Shooting Pain/Numbness Going Down Your Butt?
If you do feel this…then you may be feeling Sciatic Pain.
Have you heard of the word sciatic?
Even if you have not…you are more than likely familiar with its effects.
After an extended period of sitting, you may have a numbness, tingling feeling going down your buttock area. Sometimes this shooting pain can cause you to become immobile. Sometimes this pain can get worse by sitting and you may think that staying still will help you improve your situation. Unfortunately, this is not an idea solution. Even worse, you may decide to numb your pain nerves by taking medication. That is not the solution either.
What you need to do is address the root cause and resolve the problem. This can be done in several different ways such as: performing exercises that will either allow additional mobility, strength, and/or relieve any tightness in your body that’s causing your pain.
In fact, there are many causes of the sciatica, some treatable with exercise and mobility and some that may not.
We ask that you try some movement to allow your body to recover and see if you can help yourself.
Please note that this article is not meant to replace advice from a physician and your family doctor should always be consulted prior to any strenuous physical activity.
What is the Sciatic Nerve?
The sciatic is one of the largest nerves in your body. It is formed by the nerves coming out of your low back and into your buttock area. It extends through the posterior (rear) side of your body all the way down to your heels/ankles.
What are the causes of Sciatic Pain?
There are numerous causes of sciatica pains such as when the nerve is compressed or irritated. Sciatica pains are also present in individuals with existing lower back pains. Some causes of lower back pains such as the piriformis syndrome has been known to cause sciatic Pains. Individuals with a herniated/ruptured spinal disc, imbalance in hip flexors, hamstring tightness may also experience sciatic pains. In some rare conditions, it can be caused by other factors such as tumors and/or pregnancy (WebMD, 2015).
What are some Things to Avoid?
1) Sitting for an Extended Period
When you sit for a long period of time, your pelvic has a slight tilt which causes a strain to your hip flexors that pulls on your lower vertebrae. This can cause to lower back pains. In addition, when you sit, you are compressing your sciatia nerve.
2) Activities that Require the Constant Flexion of Your Spine.
Activities that require the constant flexion (Curving) of the spine such as when you are performing a sit-up causes unnecessary compressive forces in your spine. These forces can cause damage to your vertebrae discs and lead to back pains.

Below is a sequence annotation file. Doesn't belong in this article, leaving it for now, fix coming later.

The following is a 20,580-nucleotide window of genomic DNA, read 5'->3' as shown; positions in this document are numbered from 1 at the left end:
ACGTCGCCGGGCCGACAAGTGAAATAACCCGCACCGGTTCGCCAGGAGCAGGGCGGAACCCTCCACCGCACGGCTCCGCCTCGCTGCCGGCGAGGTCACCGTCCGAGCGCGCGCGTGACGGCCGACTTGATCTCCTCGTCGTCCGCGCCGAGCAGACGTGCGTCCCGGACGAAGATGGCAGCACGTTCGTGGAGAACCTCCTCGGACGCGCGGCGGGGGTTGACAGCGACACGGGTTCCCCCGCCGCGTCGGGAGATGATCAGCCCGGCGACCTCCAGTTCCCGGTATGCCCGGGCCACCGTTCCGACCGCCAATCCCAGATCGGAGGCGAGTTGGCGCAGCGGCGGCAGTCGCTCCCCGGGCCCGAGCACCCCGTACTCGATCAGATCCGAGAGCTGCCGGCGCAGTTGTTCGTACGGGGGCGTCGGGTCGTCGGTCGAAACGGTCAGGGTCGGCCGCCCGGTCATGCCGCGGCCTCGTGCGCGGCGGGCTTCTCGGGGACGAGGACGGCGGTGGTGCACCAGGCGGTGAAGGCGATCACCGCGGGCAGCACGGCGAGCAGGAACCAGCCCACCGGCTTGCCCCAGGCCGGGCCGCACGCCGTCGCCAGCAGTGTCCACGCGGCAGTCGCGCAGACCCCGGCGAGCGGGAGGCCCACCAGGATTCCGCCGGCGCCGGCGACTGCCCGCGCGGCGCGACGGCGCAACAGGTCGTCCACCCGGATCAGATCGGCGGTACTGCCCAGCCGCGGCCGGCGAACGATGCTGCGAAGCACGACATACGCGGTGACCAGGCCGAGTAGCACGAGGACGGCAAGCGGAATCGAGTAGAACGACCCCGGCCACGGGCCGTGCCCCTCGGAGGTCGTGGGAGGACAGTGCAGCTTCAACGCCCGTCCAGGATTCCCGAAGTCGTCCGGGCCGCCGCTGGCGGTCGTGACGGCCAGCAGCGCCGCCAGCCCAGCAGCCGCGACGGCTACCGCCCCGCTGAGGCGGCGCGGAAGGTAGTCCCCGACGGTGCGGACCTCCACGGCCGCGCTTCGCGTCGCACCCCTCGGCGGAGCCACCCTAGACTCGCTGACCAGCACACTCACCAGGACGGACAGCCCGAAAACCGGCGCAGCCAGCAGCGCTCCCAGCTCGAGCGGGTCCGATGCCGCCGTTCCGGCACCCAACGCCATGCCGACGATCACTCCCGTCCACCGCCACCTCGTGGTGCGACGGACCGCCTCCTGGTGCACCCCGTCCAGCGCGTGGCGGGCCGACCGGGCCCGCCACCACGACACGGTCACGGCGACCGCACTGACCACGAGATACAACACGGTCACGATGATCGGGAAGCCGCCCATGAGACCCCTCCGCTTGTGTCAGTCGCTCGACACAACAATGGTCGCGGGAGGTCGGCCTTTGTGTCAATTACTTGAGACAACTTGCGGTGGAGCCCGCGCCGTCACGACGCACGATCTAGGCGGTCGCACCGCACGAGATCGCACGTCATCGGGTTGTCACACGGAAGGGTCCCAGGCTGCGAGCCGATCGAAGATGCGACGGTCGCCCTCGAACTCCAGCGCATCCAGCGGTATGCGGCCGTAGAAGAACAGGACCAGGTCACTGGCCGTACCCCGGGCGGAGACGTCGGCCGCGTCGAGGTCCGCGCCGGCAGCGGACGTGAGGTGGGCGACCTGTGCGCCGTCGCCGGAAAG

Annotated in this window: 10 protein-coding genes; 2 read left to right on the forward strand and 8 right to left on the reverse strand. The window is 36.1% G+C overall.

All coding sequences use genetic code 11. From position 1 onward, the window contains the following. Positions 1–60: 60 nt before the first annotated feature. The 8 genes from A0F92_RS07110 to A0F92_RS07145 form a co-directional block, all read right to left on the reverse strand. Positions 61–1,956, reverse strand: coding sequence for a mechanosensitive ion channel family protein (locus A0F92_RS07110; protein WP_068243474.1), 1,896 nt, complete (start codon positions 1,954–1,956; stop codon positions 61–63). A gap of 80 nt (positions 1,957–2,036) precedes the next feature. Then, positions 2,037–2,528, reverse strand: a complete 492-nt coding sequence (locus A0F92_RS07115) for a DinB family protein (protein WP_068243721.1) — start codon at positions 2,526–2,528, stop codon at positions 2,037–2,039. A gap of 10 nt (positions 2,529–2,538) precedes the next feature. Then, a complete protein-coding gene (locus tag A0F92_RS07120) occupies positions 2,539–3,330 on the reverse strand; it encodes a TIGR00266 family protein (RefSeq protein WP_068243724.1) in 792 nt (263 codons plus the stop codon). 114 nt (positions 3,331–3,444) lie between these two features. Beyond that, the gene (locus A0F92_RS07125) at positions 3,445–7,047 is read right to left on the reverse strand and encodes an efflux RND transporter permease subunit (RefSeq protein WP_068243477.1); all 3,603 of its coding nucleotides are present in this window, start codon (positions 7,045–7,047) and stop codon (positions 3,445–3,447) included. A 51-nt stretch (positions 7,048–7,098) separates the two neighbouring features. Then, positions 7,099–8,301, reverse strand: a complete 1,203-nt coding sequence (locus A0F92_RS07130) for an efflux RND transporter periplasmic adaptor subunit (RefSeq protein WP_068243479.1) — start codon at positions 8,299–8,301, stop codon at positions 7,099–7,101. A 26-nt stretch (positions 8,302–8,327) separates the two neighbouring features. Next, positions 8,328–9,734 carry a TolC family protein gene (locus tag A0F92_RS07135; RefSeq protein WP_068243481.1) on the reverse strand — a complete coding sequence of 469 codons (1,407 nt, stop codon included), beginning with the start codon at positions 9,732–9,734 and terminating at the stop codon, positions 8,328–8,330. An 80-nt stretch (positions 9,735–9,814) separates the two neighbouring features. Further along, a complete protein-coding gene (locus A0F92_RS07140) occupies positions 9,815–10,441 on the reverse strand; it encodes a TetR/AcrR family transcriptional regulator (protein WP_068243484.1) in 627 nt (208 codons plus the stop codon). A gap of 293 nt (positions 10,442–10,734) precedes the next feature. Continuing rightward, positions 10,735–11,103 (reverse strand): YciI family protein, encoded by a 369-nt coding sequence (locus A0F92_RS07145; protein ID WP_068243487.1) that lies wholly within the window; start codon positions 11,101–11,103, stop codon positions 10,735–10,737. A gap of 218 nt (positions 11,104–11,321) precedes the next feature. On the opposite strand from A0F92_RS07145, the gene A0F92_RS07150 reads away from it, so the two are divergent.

3) Wearing High Heels
Wearing high heels puts stress on your posterior chain which causes a strain on your sciatic nerve.
What are some Exercises to Relieve your Sciatica?
The muscles in your back behave like a suspension bridge that support your structure (your spine). Certain techniques, require no movement of your body rather require you activate your back muscles by creative isometric movements.
Not sure how to do that?
Let us show you!
Active Chair Position
Start with your hands over your head, squeeze your glute and squeeze your core. This will naturally cause your back to be neutral…you will feel it hold its natural curve. Then you are going to push your hips back and hinge back until you feel your hamstring get tight.
Keeping your hands over your head, keep pushing your chest out to maintain a neutral spine, try to spread the floor with your feet. Imagine that you are splitting the ground apart.
You should feel your lower back get activated.
Half Way tilt
Start with your hands by your side in a neutral stance position. Push your hips back and hinge forward while keeping your back straight. Place your hands on your knees while keeping your neutral back. Push down with your arms to active your back muscles.
Start on your stomach. Extend your body by bringing up your head and your feet. Hold for three seconds and repeat.
Start by getting into a lunge position (on one knee, with the other leg bent). Reach back and grab the leg. Lean forward until you feel a stretch in you hip flexor and/or quad.
Thread the Needle Stretch
Start on your back with one leg across the other leg. Reach through your leg that is straight and pull through so that you feel the stretch in your opposite glute .
B W Koes, M. W. (2007). Diagnosis and Treatment of Sciatica . Clinical Review , 334, 1313 - 1317.
McGill, S. (2010, June). Core Training: Evidence Translating to Better Performance and Injury Prevention. Strength and Conditioning Journal, 32(3), 33-46.
Mcgill, S. M. (2001). Dr. Faculty of Applied Health Sciences, Department of Kinesiology, University of Waterloo, Waterloo, Ontario, Canada., Department of Kinesiology,. Waterloo: American College of Sports Medicine.
WebMD. (2015, April 21). Sciatica - Topic Overview. Retrieved June 12, 2017, from Web MD : http://www.webmd.com/back-pain/tc/sciatica-topic-overview
Anita Hoang is a Critical Care Registered Nurse in Toronto, Canada. She has trained at York Muay Thai, Atlas Boxing and Sinbi Muay Thai in Thailand. She has stepped into the ring numerous times as a competitive athlete. She was also on her high school volleyball team for four years. She has two bachelors degrees, one in Kinesiology and Health Sciences and one in Nursing. She is a firm believe in the application of the fighters mind set in all areas of her life. She has won numerous academic and athletic achievement awards.